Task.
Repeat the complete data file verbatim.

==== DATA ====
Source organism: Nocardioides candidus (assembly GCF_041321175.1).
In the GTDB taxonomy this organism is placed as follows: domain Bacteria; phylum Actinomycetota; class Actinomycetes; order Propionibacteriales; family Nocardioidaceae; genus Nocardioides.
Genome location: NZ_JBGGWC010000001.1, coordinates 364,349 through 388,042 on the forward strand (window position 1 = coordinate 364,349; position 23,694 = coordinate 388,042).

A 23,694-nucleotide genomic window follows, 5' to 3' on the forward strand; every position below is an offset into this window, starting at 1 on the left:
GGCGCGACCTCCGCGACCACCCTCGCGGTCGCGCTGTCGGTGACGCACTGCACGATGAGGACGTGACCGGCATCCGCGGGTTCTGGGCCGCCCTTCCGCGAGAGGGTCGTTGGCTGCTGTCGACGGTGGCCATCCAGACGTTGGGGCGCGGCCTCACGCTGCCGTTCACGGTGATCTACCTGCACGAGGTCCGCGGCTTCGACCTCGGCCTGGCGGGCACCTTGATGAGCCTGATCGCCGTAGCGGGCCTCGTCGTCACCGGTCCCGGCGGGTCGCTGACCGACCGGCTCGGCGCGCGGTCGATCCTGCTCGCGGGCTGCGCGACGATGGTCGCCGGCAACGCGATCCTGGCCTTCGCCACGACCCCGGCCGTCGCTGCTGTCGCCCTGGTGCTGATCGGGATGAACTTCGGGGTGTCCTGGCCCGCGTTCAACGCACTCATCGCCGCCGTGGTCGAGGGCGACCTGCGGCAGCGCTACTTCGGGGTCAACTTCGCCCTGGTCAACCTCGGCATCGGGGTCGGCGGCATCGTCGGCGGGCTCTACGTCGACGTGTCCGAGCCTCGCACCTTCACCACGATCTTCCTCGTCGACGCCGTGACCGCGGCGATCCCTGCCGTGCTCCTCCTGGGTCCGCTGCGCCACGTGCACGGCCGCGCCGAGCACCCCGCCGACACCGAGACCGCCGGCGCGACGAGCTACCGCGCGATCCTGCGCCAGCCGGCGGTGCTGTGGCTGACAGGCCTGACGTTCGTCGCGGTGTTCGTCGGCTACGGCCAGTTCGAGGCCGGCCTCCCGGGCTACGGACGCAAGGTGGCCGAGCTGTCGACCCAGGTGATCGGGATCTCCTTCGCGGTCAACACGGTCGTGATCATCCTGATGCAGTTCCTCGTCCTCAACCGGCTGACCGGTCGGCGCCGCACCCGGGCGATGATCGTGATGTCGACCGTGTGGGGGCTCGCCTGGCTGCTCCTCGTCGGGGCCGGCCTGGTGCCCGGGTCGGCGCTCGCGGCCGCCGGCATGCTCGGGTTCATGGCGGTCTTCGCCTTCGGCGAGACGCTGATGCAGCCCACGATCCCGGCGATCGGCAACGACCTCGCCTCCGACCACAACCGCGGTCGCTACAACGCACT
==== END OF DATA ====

Source organism: Nocardioides candidus (assembly GCF_041321175.1).
In the GTDB taxonomy this organism is placed as follows: domain Bacteria; phylum Actinomycetota; class Actinomycetes; order Propionibacteriales; family Nocardioidaceae; genus Nocardioides.
Genome location: NZ_JBGGWC010000001.1, coordinates 364,349 through 388,042 on the forward strand (window position 1 = coordinate 364,349; position 23,694 = coordinate 388,042).

A 23,694-nucleotide genomic window follows, 5' to 3' on the forward strand; every position below is an offset into this window, starting at 1 on the left:
GGCGCGACCTCCGCGACCACCCTCGCGGTCGCGCTGTCGGTGACGCACTGCACGATGAGGACGTGACCGGCATCCGCGGGTTCTGGGCCGCCCTTCCGCGAGAGGGTCGTTGGCTGCTGTCGACGGTGGCCATCCAGACGTTGGGGCGCGGCCTCACGCTGCCGTTCACGGTGATCTACCTGCACGAGGTCCGCGGCTTCGACCTCGGCCTGGCGGGCACCTTGATGAGCCTGATCGCCGTAGCGGGCCTCGTCGTCACCGGTCCCGGCGGGTCGCTGACCGACCGGCTCGGCGCGCGGTCGATCCTGCTCGCGGGCTGCGCGACGATGGTCGCCGGCAACGCGATCCTGGCCTTCGCCACGACCCCGGCCGTCGCTGCTGTCGCCCTGGTGCTGATCGGGATGAACTTCGGGGTGTCCTGGCCCGCGTTCAACGCACTCATCGCCGCCGTGGTCGAGGGCGACCTGCGGCAGCGCTACTTCGGGGTCAACTTCGCCCTGGTCAACCTCGGCATCGGGGTCGGCGGCATCGTCGGCGGGCTCTACGTCGACGTGTCCGAGCCTCGCACCTTCACCACGATCTTCCTCGTCGACGCCGTGACCGCGGCGATCCCTGCCGTGCTCCTCCTGGGTCCGCTGCGCCACGTGCACGGCCGCGCCGAGCACCCCGCCGACACCGAGACCGCCGGCGCGACGAGCTACCGCGCGATCCTGCGCCAGCCGGCGGTGCTGTGGCTGACAGGCCTGACGTTCGTCGCGGTGTTCGTCGGCTACGGCCAGTTCGAGGCCGGCCTCCCGGGCTACGGACGCAAGGTGGCCGAGCTGTCGACCCAGGTGATCGGGATCTCCTTCGCGGTCAACACGGTCGTGATCATCCTGATGCAGTTCCTCGTCCTCAACCGGCTGACCGGTCGGCGCCGCACCCGGGCGATGATCGTGATGTCGACCGTGTGGGGGCTCGCCTGGCTGCTCCTCGTCGGGGCCGGCCTGGTGCCCGGGTCGGCGCTCGCGGCCGCCGGCATGCTCGGGTTCATGGCGGTCTTCGCCTTCGGCGAGACGCTGATGCAGCCCACGATCCCGGCGATCGGCAACGACCTCGCCTCCGACCACAACCGCGGTCGCTACAACGCACT